Monday, March 14, 2011

7 2 1 rule

Including Social Media in your web presence strategy is a common practice these days. Even email marketers include cute buttons that allow a reader to easily Like you on Facebook, Follow you on Twitter or Disqus your message online. But once you eventually convince someone to actually follow or like you via their Web 2.0 profile, how do you keep that user's attention to convey your message or business mission statement, or whatever else your Social Media inner child desires to share. Besides that, how would you continue that newly established relationship, keep that new friend from Facebook engaged?
Search Engine Marketing (SEM) experts keep pounding into us that more, new and targeted "content, content, content" is the driving force for online engagement. SEO gurus point out tactical technicalities that increase your chances of making your web presence more attractive via search engines. Other experts may pull an answer to that concern in their own direction as well.
I recently participated in a webinar where yet another expert, mentioned that particular topic, but his feedback was something new. As refreshing as it was, it was rather simple - for an EXPERT talking to a large group of webinar participants - he said that in order to keep your followers attention, interest and engagement, you have to be interesting.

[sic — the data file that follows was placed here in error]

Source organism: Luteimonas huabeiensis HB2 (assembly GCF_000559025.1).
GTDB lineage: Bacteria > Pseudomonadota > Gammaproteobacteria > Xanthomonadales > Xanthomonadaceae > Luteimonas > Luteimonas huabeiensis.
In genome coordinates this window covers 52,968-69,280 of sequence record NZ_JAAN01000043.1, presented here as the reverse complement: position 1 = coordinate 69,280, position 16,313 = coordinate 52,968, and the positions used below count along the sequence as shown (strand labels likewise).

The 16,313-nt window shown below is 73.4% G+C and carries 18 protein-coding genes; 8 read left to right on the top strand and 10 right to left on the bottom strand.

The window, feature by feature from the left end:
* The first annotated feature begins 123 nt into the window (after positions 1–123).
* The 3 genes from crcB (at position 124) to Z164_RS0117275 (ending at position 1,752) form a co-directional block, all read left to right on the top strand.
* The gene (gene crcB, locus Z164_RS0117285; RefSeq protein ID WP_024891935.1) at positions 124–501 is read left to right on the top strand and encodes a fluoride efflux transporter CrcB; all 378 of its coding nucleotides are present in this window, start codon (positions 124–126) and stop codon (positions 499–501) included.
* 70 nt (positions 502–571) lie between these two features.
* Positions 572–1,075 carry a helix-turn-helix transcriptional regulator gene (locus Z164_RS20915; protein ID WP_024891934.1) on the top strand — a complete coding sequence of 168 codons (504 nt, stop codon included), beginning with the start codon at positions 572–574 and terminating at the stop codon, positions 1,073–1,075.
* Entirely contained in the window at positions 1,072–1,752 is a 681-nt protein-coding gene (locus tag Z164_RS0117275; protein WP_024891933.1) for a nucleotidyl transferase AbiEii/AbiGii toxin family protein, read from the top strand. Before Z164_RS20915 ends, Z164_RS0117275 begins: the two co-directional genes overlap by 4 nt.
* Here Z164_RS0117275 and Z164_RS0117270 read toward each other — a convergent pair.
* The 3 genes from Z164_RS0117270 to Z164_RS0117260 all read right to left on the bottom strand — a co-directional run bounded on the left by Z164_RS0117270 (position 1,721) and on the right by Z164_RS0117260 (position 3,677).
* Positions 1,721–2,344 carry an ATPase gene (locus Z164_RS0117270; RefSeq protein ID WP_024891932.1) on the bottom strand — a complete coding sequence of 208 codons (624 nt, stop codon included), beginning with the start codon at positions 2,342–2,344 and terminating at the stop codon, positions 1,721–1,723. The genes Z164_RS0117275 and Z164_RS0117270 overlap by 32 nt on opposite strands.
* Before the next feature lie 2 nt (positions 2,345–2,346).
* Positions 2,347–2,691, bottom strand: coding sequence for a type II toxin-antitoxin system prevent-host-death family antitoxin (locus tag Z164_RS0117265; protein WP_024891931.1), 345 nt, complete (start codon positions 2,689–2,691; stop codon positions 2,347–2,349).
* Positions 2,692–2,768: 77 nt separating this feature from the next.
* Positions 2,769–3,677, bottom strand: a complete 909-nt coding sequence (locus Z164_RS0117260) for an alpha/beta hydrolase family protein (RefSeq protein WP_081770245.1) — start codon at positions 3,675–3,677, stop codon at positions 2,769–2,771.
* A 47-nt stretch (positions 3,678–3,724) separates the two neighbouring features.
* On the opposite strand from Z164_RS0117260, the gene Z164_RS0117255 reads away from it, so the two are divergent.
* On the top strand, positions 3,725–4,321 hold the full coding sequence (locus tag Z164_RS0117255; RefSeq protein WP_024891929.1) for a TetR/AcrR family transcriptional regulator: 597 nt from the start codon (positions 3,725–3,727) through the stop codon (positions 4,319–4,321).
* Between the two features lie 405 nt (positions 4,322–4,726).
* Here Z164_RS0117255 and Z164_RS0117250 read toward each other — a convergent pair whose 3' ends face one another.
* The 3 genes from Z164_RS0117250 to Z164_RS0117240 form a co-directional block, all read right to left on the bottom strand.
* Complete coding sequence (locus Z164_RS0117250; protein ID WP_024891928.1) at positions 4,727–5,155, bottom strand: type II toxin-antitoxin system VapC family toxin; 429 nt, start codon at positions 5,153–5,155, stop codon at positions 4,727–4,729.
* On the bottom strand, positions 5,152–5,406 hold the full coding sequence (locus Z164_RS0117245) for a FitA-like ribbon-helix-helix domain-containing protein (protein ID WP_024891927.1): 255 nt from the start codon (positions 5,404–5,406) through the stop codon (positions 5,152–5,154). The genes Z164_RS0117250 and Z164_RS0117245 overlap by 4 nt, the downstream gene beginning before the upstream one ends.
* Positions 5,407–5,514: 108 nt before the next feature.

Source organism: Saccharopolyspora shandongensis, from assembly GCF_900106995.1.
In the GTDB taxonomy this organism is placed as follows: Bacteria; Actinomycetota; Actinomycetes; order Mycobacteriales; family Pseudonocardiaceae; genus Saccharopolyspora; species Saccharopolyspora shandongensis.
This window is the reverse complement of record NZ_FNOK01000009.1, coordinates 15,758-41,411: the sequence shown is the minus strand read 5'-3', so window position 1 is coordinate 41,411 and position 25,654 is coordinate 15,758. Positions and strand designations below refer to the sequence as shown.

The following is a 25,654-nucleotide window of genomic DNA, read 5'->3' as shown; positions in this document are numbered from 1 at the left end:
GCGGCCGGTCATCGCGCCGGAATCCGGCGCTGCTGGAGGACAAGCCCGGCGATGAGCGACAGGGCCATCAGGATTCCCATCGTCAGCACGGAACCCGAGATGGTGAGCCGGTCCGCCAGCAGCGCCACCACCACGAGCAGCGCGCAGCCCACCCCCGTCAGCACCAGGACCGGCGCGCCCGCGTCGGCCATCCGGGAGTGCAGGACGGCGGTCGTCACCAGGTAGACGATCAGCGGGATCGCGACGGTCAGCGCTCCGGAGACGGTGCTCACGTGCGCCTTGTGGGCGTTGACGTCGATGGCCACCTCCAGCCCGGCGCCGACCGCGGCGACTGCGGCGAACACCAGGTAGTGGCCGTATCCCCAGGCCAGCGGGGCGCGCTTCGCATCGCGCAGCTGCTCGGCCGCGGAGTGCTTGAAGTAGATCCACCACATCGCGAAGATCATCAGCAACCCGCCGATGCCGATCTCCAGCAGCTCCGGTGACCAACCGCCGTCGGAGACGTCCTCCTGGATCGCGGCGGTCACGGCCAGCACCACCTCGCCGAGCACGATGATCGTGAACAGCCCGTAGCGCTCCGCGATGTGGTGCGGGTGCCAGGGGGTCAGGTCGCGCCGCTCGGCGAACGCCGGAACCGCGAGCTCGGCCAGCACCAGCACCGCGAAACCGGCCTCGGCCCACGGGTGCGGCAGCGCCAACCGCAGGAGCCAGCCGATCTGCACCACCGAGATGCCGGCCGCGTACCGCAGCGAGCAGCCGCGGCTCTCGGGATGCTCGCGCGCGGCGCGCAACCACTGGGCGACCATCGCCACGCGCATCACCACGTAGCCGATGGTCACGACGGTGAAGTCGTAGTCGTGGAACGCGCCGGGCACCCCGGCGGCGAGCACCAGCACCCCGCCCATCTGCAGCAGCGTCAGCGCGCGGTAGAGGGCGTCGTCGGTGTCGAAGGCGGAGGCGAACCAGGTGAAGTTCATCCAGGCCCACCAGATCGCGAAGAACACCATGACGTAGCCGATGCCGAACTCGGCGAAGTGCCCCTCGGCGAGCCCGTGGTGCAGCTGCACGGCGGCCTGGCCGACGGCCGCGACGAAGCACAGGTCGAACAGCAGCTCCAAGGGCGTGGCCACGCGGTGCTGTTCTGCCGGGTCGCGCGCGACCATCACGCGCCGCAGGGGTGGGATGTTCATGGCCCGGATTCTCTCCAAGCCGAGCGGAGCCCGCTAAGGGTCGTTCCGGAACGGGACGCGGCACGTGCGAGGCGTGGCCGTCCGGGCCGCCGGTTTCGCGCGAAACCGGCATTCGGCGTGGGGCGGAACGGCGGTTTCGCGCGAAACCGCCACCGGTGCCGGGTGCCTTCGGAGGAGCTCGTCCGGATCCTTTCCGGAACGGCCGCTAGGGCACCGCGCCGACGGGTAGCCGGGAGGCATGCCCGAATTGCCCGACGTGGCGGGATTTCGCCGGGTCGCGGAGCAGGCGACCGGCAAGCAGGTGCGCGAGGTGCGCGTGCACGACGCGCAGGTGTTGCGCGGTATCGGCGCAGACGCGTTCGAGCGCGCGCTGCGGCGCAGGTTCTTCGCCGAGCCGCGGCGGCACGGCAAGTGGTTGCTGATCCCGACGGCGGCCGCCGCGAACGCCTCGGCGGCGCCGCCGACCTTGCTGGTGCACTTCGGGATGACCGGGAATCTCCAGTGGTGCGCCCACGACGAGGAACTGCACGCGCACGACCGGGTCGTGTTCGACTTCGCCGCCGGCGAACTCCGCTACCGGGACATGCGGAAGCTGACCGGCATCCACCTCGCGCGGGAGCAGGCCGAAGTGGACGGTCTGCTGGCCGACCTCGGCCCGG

"Easy for interesting people to say" one might think.
That Social Media and Open Enterprise expect, Paul Gillin continued to add that when he meant what this 7-2-1 rule, where according to his company's research and observations, the most successful Twitter profiles are the ones that employ that rule. Per each 10 posts, 7 are totally not related to you or your business - they may in fact actually mention interesting competitors. The next 2 tweets should get closer to you or your line of business, listing events or web references mentioning you indirectly. The last 1 tweet should be your text about you - because your followers should believe that you believe in yourself and/or your business. If that rule works for Twitter, other Social Media platforms may be equally successful if the same 7-2-1 rule is followed.


iand said...

Interesting rule. I have noticed that businesses now use the power of Social Media platforms to get the attention of users. Will the 7-2-1 rule work in Facebook? Quite difficult to answer.

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Karl said...

I think that's a really helpful rule. Social media should always be considered in a business.

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Dominik Ras said...

I totally agree Carl. Several years ago marketing professors would grin if you suggested posting advertising material on FB. Today that's only one of the obvious steps if you decide to believe in Social Media

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